At the outbreak of the Reformations, the need for stable and authoritative support was acutely felt on all sides, engaged as they were in a conflict of interpretations of the core of Christianity. Patristic anthologies were the perfect tool for the roles of polemical weapons and doctrinal handbooks, as they selected apt passages from the Fathers of the Church to prove, explain and promote the articles of the new confessions of faith and testify to antiquity. In a paradigm dominated by the figure of Augustine, whose exegesis of Scripture and understanding of the Gospel was very important for many Reformers, these anthologies tried to demonstrate the broad consensus of the majority of the ancient writers with the doctrines advocated by them.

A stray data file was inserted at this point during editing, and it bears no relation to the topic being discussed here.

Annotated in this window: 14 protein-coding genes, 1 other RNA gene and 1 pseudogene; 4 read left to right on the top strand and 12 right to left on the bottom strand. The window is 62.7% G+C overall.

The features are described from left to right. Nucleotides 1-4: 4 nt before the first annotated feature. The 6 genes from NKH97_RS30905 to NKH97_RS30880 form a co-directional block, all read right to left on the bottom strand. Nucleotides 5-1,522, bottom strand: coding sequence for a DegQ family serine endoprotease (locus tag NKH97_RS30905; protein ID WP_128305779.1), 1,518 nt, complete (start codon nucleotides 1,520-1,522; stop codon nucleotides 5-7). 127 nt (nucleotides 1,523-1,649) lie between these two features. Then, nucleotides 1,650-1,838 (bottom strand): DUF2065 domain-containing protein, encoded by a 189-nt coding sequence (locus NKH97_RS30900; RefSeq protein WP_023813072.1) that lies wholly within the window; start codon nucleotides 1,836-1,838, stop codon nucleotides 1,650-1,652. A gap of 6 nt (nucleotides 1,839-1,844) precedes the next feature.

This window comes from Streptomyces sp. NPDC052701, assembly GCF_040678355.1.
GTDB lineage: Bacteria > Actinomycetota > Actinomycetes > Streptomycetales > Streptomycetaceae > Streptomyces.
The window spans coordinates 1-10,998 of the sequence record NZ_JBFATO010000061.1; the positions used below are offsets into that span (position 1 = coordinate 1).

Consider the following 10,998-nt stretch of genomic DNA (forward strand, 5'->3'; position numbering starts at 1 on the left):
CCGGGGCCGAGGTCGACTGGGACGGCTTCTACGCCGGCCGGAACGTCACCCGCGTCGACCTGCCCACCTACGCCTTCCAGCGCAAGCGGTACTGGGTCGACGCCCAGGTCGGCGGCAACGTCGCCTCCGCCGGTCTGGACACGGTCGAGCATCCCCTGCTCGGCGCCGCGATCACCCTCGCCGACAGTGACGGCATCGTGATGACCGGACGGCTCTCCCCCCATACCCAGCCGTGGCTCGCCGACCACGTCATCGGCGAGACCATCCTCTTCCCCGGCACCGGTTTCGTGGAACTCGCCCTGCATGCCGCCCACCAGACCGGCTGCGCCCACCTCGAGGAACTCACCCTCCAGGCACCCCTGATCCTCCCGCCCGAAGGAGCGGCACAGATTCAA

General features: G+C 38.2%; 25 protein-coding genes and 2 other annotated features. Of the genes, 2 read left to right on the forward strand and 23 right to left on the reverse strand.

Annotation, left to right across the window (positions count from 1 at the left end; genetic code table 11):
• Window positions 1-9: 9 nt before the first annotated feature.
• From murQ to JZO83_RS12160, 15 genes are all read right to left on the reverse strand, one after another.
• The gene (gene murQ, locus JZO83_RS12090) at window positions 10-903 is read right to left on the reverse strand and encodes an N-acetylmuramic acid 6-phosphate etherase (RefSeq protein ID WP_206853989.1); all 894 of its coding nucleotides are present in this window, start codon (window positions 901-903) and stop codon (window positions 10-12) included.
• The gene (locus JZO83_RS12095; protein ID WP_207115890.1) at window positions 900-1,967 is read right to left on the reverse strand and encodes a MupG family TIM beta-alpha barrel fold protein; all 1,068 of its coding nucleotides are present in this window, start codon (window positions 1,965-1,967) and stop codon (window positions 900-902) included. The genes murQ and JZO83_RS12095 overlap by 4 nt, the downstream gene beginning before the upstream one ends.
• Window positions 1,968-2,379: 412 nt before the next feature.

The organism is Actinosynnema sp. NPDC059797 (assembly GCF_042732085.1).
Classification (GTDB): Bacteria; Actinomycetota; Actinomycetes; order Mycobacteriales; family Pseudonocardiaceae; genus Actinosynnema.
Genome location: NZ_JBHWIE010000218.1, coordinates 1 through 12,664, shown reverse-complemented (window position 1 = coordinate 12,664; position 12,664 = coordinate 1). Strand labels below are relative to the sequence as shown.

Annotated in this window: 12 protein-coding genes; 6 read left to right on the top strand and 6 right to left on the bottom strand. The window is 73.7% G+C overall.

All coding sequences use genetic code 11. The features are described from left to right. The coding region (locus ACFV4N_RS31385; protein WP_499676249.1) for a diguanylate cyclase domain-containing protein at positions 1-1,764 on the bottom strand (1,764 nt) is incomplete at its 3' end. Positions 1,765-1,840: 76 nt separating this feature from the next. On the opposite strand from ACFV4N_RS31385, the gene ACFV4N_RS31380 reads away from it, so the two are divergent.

This volume offers an original perspective on the reception of Origen of Alexandria, one of the most profound and influential philosophers and exegetes of Late Antiquity, in three patristic anthologies of the 16th century. It explores how the voice of Origen, who was recognized by Luther and Melanchthon as a staunch opponent of their doctrines, is harmonized with the theological stances of the anthologies. The anomaly represented by the proposed image of a “Protestant Origen” helps us to decipher larger trends of the European Reformations, in their relationship with authority and memory.